Thursday, July 13, 2017

Magical Makeover

Author: S. Woodson
Availability: Free, Download/Online
Format: Twine
Genre: Humor/Fantasy
Rating: Teen

My Scores (Out of 5):

Writing: 4
Art: N/A
Gameplay: 2.5
Romance: N/A


In Magical Makeover, you have managed to get an invitation to Princess Philantha's Grand Equinox Ball! (Specifically, you've managed to get Dame Demetria's invitation to the ball. But never mind.) Once you're inside the palace, you plan to search for the legendary, wish-granting golden cassowary! Only, just having the invitation isn't enough: Princess Philantha only permits the prettiest people to be present at her party, which means it's time for a makeover! What could go wrong?


The Writing

It occurs to me that this is the second game I've reviewed where the protagonist is a lesbian, and in both cases, the games were text-only and her love-life was irretrievably in the toilet. Huh. This has no bearing on the rating, mind you; I just find it kind of odd, and if it happens again, I'll have to check TV Tropes to see if “love-lorn lesbian text adventure” is a thing.

Getting back on topic: the writing for this is both good and hilarious. The game is partly a send-up of the classic dress-up/hygiene flash games on the internet. Our protagonist is not especially pretty, and she knows she's not pretty, and people are all too glad to tell her she's not pretty. But, when her rather suspicious beauty-products turn her into freaky and unusual shapes, somehow this gets considered beautiful. Of course, the beauty treatments are only a means to an end, both in-game and in a meta sense: after your arrival at the party, the story branches off into narratives that have little to do with either beauty or the eyes of beholders, and everything to do with looking for the golden cassowary. In other words, “Come for the satire, stay for the adventure.”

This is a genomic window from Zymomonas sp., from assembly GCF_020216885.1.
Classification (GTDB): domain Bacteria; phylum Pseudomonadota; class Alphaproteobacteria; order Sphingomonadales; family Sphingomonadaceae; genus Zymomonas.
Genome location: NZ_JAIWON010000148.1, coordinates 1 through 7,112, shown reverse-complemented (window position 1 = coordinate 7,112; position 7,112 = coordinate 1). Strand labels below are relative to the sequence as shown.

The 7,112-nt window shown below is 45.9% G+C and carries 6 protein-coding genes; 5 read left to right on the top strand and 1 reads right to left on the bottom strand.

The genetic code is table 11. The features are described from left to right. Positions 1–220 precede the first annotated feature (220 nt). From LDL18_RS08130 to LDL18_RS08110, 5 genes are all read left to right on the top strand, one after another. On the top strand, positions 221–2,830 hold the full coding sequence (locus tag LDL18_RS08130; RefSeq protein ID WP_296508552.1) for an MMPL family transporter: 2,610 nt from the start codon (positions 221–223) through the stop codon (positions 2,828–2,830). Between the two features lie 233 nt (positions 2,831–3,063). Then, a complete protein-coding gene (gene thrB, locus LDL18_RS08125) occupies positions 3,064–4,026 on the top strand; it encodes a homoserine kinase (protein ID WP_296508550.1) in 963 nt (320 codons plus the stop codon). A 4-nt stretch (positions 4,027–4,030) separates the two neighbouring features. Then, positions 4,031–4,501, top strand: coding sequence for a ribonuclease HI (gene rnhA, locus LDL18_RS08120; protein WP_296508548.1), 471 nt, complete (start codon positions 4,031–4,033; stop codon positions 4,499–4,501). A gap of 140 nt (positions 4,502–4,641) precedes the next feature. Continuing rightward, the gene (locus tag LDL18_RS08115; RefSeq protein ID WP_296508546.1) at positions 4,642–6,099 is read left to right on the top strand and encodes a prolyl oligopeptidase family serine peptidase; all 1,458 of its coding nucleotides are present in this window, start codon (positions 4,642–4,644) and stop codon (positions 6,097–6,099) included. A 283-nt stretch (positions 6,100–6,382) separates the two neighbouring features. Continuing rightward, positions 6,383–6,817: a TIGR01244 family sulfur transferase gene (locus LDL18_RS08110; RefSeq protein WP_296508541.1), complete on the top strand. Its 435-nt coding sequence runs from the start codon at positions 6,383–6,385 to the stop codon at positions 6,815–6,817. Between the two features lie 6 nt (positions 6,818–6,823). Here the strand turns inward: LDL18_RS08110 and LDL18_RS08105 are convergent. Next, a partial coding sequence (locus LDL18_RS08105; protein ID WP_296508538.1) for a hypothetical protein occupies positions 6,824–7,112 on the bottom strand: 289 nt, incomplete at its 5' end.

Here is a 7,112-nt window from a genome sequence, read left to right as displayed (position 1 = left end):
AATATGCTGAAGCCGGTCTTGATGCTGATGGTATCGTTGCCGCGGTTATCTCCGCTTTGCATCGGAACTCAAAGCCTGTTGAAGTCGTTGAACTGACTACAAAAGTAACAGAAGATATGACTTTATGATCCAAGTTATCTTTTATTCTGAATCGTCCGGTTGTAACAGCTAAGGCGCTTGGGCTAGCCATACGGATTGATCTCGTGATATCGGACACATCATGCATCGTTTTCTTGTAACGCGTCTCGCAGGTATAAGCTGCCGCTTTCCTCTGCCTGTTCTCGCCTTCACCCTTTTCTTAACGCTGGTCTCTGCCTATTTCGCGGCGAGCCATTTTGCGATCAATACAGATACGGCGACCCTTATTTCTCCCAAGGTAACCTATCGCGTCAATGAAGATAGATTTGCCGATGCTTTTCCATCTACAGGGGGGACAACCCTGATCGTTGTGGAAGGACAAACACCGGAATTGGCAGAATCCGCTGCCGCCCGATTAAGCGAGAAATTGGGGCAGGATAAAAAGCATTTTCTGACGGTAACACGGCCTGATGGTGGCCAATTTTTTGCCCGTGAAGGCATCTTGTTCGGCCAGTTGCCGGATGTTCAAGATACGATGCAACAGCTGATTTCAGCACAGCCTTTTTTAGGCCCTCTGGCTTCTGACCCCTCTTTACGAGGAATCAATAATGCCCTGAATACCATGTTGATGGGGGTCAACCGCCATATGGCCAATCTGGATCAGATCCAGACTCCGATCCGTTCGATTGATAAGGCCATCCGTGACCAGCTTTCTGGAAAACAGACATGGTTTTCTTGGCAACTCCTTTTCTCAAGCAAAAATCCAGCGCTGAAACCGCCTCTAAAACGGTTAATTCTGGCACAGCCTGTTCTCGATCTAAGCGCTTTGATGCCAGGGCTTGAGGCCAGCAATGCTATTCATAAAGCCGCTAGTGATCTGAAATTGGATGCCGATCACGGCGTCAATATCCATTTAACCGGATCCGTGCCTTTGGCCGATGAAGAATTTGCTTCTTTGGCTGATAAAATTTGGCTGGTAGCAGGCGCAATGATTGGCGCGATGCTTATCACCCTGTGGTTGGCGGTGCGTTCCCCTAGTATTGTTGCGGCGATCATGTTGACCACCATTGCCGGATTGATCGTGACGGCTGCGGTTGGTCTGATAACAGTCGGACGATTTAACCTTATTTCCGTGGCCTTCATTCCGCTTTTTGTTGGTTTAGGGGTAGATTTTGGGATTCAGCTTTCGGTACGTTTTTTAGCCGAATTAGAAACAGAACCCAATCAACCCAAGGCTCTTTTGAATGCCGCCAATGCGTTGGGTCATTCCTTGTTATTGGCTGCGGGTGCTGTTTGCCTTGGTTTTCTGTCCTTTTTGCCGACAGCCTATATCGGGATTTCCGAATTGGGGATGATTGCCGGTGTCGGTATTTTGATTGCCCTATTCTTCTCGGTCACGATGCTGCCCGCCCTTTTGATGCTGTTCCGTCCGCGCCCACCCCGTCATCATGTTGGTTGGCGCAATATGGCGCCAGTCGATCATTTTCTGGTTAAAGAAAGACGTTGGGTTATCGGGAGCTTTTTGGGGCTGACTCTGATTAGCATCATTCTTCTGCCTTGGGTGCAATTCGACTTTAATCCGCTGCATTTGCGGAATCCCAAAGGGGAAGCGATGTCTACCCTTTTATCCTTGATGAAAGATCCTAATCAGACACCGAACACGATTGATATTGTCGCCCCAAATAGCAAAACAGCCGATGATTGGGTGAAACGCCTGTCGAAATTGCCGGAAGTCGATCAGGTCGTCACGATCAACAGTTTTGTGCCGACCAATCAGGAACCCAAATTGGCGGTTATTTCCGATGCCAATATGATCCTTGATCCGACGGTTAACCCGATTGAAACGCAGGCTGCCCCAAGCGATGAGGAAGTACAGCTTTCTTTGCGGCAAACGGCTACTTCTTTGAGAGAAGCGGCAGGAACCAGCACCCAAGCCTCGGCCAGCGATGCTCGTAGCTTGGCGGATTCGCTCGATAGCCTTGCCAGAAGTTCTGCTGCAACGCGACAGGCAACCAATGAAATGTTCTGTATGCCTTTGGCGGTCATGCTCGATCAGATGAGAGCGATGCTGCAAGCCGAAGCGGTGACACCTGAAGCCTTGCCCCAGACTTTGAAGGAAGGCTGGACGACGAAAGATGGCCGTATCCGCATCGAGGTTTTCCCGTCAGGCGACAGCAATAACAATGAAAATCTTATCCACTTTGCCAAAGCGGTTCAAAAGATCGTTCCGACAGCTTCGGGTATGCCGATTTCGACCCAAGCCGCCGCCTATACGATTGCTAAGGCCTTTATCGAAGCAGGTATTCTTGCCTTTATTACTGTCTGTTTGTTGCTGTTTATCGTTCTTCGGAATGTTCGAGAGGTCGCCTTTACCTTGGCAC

The Gameplay

I think I would have liked this game better if it had more choices in the second half. As it is, only the makeover segment itself feels remotely like a game, with the scenes at the party playing out like a very long epilogue. The choice of beauty-products is what determines which story you get to read at the end. Your choice of clothes has no effect on it, though it does give you some flavor text on the bus and at the party, which I enjoy seeing.


Magical Makeover is an entertaining interactive story that flips off beauty-obsession without making that its only point. While the first half feels more like a game, the latter half puts more emphasis on “story” than “interactive”. Still, the writing itself is often fun enough to hold this piece's head above water.

That's just my opinion, though. Do you think that this game is simply glamorous, or is it the weirdest thing you've ever seen? Tell us in the comments!

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